That’s the word from orthopaedic surgeon, Kevin D. Plancher, M.D., M.P.H., a leading sports medicine specialist and clinical professor of orthopaedics at Albert Einstein College of Medicine in New York. He says recent studies have shown how physical activity in general – even if limited to weekends — has a major impact on reducing incidence of disease and improving a person’s longevity.
But, he warns that exercise gains can be washed out by injury unless weekend-workout enthusiasts take the necessary precautions to minimize risk, such as “warming up muscles, tendons and joints before engaging in strenuous activity; wearing the proper gear, including the correct shoes; and knowing personal limits.
“Many injuries occur as a result of sudden increases in activity or abnormal movements before the body has been properly conditioned,” Dr. Plancher says.
Meanwhile, “don’t believe the ‘no pain–no gain’ adage. If you feel pain, your body is telling you something is not right, and you need to stop whatever you are doing,” says Dr. Plancher, who treats common sports injuries, such as Achilles tendonitis, ACL tendon tears, rotator cuff and other shoulder problems, ankle sprains, shin splints and stress fractures, hamstring and groin pulls, knee injuries and lateral epicondylitis, or “tennis elbow,” caused by repetitive motion.
Dr. Plancher’s comments follow the 2017 release of two major studies indicating the connection between physical activity – even though it is somewhat limited – and a significantly lower mortality rate.
In the March 2017 JAMA Internal Medicine, researchers report that the “weekend warrior” approach to exercise, characterized by one or two weekly sessions of “moderate or vigorously intensive physical activity, may be sufficient to reduce risks for all-cause, cardiovascular disease and cancer mortality, regardless of adherence to prevailing physical activity guidelines,” which recommend regular exercise throughout the week.
Authors of another 2017 published report – this one in the Journal of the American Geriatrics Society – state that physical inactivity, often called a “sitting disease,” is linked to more than 3 million deaths worldwide annually.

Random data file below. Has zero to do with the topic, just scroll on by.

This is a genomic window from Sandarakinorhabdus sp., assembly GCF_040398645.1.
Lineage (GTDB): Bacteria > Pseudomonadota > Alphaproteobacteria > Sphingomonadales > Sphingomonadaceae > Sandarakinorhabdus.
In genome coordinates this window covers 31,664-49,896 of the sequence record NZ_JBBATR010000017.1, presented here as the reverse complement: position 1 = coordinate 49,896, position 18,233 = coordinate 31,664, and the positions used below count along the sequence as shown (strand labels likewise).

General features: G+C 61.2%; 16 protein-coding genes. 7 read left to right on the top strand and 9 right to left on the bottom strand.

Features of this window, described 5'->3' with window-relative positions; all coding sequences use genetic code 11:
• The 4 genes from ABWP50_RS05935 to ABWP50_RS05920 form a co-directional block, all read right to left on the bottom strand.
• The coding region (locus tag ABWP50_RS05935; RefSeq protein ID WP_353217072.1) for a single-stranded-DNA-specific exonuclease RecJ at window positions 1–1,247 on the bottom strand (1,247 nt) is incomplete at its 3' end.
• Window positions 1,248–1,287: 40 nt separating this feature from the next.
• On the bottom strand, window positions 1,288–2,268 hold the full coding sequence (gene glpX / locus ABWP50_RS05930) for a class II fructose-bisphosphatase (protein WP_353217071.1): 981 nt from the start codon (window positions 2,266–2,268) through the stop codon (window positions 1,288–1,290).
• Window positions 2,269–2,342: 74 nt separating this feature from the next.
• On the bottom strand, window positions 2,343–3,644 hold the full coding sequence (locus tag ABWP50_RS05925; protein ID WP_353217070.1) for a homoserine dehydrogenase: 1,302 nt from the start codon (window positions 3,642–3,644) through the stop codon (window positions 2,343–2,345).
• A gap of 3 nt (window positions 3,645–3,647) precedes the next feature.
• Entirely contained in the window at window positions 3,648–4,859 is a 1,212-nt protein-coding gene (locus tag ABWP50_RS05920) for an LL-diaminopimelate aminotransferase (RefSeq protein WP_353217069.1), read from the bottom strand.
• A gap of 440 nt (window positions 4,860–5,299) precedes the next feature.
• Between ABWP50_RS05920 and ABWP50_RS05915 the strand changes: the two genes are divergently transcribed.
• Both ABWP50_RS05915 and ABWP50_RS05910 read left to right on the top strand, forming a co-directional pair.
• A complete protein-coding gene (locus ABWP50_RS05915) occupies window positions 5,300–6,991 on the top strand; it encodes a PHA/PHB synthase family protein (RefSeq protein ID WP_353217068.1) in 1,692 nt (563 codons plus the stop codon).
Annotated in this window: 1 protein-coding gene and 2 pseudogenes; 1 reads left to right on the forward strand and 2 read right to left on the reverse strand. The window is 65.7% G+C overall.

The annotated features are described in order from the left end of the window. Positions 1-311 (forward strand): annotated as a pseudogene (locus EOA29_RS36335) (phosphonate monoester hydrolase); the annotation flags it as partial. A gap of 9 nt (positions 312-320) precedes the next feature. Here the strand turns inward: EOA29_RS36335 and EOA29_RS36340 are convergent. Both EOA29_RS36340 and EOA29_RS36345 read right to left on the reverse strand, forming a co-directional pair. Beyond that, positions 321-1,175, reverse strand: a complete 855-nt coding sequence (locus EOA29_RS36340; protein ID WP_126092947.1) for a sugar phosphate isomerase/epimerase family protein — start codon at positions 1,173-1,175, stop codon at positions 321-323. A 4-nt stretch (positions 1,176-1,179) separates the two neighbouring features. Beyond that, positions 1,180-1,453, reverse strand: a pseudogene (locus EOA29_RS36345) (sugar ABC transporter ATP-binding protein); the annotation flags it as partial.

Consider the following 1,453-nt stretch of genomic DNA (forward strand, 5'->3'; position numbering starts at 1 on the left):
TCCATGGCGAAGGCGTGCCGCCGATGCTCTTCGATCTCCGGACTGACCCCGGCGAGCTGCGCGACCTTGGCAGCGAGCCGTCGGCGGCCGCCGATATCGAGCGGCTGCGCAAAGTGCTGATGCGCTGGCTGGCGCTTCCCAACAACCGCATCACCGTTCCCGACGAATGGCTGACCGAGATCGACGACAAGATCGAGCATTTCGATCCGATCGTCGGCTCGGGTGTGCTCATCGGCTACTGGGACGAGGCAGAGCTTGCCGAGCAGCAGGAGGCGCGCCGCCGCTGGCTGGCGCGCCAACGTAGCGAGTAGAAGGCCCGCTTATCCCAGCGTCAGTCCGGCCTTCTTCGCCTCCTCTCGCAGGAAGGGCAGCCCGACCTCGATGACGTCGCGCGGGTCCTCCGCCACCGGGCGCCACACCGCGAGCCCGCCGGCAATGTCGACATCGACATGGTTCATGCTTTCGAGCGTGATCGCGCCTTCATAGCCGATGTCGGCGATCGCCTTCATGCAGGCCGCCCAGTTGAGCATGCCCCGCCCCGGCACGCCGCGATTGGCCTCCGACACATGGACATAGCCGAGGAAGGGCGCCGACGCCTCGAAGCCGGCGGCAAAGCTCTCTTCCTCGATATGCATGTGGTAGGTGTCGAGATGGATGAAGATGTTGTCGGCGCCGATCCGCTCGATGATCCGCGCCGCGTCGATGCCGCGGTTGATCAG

Dr. Plancher says that weekend warriors “can up the exercise ante” during their normally busy week by spending a few minutes each day doing some stretching – either in the office or at home, climbing stairs rather than riding the elevator and occasionally swapping a cafeteria or restaurant seat for a brief walk at the lunch hour.
“Avoid sitting for long periods of time. Take a break; get up and move about. Regular engagement of muscles and joints is not only healthy, it can help reduce the incidence of injury when participating in a sport or a workout regimen on the weekend,” he says.
While some soreness in areas of the body not fully accustomed to strenuous activity is normal for weekend warriors, ongoing pain in a joint, limb or tendon is not and should not be dismissed, Dr. Plancher emphasizes.
“If you have serious pain that does not respond to rest and home treatment; see unusual bruising or discoloration of the skin in a painful area; or cannot put weight on a leg, ankle or foot, contact your physician immediately,” Dr. Plancher says.
Of course, the best medicine is no medicine at all. To avoid exercise-related injury, especially if one’s activity is limited to weekends, Dr. Plancher offers these tips. In addition to proper warm-up before exercise:
· Maintain a healthy weight level. For example, research indicates that the rising rate of obesity among individuals under age 65 is related to an increase in knee-replacement surgeries.
· Eat well-balanced meals that provide necessary nutrients to strengthen muscles and tendons.
· Know your sport. If necessary, get some lessons from a professional or talk to a trainer. Improper playing technique and posture are oftentimes to blame for injuries.
· Participate in varied activities. Doing the same type of exercise over and over can put undue stress on specific areas of the body and cause repetitive motion injuries.
· Wear shoes and use equipment proper to the activity.
· Act your age. Don’t expect to do at age 60 what you were doing at age 30.
“Simply put: be smart in your approach to sports and exercise, so that you can maintain a healthy level of activity well into old age and have fun doing the exercise or sporting activity,” Dr. Plancher says.
Kevin D. Plancher, MD, MPH, is a board-certified orthopaedic surgeon. He founded Plancher Orthopaedics & Sports Medicine and serves as clinical professor of orthopaedics at the Albert Einstein College of Medicine in New York. Since 2001, he has been listed annually in the Castle Connolly directory as a “top doctor” in his field.
Plancher Orthopaedics & Sports Medicine is a comprehensive orthopaedics and sports medicine practice with offices in New York City and Greenwich, CT. www.plancherortho.com